After wandering the market for a couple of hours, we head down the street to have a Coke Zero and rest in the shade. We watch shoppers, both from the cruise ship as well as locals going to the market to do their shopping. This is a great city and we wish we had more time Papeete but…the time has come to head back to the ship and pick up our luggage. We have to be totally off by noon.

Back on to the ship for a last lunch, we load up our rolling backs and head to our next adventure…..the ferry to the island of Moorea. We roll our bags a couple of blocks along the waterfront to the large, modern ferry terminal. We present our tickets, that we purchased and printed out back home in the states, and are told to take the elevator to the 3rd level to wait at the gate; she tells us that we cannot take our rolling bags onboard but will need to go back downstairs behind the ticket booth and put them on a blue cart. Hummm ok. Down we go, back across the parking lot, back to the ticket booth, around a corner and there are 3 carts being pulled by a small tractor. We hand our luggage to an “old guy” ? who tosses them on top of the stacked luggage.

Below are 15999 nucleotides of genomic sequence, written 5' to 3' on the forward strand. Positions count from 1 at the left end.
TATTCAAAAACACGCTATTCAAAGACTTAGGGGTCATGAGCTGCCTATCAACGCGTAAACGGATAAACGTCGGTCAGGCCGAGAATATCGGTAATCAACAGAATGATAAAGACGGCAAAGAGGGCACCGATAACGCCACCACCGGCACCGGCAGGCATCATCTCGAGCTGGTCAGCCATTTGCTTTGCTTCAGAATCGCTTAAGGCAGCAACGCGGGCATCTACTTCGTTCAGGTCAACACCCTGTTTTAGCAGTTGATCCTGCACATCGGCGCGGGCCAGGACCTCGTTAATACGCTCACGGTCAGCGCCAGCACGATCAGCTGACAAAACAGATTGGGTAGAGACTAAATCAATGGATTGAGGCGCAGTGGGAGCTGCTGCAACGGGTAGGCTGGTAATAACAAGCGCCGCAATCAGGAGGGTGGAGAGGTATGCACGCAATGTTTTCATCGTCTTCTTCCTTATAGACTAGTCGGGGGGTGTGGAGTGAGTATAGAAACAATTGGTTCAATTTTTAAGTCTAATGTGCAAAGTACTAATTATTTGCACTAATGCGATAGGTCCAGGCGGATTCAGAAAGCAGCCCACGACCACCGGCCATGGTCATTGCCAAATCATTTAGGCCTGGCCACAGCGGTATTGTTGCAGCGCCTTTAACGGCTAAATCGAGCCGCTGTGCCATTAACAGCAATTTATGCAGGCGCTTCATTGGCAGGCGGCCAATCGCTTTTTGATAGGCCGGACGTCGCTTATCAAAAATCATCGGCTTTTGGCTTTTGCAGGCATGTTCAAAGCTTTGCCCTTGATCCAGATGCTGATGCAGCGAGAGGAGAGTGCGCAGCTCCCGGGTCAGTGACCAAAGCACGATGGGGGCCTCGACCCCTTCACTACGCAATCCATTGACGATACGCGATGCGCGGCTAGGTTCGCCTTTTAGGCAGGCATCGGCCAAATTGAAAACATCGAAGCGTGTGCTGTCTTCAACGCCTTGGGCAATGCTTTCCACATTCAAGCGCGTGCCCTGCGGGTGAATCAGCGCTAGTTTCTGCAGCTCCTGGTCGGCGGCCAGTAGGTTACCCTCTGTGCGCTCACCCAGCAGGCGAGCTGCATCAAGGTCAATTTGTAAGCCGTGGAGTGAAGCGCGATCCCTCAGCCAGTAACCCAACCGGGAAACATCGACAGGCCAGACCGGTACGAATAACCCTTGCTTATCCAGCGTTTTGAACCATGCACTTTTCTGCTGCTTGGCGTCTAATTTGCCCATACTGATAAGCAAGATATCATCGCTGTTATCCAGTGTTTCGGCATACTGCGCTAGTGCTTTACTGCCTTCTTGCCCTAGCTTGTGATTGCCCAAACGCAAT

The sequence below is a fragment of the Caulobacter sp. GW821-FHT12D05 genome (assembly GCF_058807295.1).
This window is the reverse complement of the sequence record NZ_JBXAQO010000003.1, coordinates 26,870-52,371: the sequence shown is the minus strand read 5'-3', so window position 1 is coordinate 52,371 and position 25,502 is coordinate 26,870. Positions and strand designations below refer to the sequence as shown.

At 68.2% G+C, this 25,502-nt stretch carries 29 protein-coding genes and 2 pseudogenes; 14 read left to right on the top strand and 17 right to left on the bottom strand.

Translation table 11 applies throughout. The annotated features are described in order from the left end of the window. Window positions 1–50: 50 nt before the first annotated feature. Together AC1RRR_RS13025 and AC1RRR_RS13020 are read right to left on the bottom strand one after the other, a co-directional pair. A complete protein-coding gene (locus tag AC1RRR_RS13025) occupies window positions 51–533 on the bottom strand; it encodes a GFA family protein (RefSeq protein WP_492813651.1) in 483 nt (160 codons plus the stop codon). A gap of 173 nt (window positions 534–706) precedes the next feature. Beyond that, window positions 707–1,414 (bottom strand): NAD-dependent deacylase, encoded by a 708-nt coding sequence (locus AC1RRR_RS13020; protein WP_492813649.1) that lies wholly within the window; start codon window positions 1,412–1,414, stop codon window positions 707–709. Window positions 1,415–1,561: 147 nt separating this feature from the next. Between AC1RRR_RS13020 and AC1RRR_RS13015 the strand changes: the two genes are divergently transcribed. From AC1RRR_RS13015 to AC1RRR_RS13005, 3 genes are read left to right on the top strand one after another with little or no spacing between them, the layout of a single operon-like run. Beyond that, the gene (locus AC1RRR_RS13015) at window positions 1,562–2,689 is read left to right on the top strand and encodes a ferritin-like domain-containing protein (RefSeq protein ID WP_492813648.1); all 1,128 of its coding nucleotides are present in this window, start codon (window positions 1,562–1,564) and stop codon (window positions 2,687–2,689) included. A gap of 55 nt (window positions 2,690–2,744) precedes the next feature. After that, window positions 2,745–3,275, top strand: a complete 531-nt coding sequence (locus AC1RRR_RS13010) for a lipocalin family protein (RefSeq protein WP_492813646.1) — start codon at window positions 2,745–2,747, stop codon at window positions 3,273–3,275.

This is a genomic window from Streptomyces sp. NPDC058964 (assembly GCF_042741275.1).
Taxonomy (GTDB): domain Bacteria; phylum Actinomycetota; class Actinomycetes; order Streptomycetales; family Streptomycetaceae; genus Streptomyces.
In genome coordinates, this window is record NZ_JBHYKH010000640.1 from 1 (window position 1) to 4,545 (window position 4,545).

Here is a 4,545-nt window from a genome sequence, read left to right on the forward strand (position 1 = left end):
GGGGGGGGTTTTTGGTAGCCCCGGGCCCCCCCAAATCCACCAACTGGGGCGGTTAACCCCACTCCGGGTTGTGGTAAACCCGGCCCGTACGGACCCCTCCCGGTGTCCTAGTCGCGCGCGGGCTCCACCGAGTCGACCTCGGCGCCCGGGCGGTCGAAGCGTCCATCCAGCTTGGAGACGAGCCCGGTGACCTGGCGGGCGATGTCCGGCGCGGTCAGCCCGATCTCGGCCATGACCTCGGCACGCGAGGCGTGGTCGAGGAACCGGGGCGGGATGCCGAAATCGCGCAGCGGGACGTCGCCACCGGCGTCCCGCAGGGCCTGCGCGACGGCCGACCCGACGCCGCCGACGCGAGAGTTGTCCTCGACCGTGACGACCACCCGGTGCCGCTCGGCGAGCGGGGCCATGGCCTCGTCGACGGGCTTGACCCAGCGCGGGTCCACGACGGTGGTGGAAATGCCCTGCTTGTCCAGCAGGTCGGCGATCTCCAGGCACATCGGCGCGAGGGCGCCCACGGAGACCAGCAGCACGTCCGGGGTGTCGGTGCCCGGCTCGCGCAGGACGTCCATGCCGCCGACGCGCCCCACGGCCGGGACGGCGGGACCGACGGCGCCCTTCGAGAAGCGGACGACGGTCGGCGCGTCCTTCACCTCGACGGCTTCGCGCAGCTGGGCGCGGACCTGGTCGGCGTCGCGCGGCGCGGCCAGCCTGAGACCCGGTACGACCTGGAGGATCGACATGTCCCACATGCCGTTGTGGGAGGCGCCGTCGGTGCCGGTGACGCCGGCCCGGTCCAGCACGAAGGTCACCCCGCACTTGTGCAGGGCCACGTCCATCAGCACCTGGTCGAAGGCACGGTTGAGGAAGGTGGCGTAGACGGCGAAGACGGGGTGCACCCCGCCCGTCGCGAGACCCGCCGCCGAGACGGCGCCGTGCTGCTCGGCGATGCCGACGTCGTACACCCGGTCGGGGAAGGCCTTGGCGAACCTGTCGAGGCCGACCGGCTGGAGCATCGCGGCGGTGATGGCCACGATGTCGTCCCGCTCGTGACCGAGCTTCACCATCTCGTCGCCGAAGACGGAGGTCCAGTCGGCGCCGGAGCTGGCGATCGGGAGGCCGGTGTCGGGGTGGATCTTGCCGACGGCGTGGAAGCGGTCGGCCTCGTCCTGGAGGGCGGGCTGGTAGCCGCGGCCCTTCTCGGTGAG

As the ferry approaches, we are astounded at its size. The Armenti ferry is a gigantic catamaran car/truck/passenger ferry that runs between the French Polynesian islands of Tahiti and Moorea. The ferry is ultra-modern with comfortable leather seats, WIFI, and a big food court. We enjoy a ginger ale and an ice cream as we head 45 minutes across to Moorea.

As we exit the ferry, the first car in line waiting for passengers, is a white van with a driver holding up a sign “Norcross”. This works. Our bags come off the ferry on the tractor and we scramble to get them. Our driver, Moses, tells us we have a short stop at the airport to pick up another fare. At the tiny airport, two young guys from the US jump in the van and ask to be taken to the nearest store where they can buy liquor. Moses, our friendly Polynesian driver, charges them 1000 francs ($10 US) each, drops them at a store and arranges for someone else to pick them up and take them back to the airport. They only had 40 minutes before their plane left yet they left their new brides (they were both on their honeymoons) to search out liquor to take to Bora Bora… LOL. One of the guys tells us that there is a grocery store just a 10-minute walk down the road from the InterContinental where we are staying. This will prove to be good advice.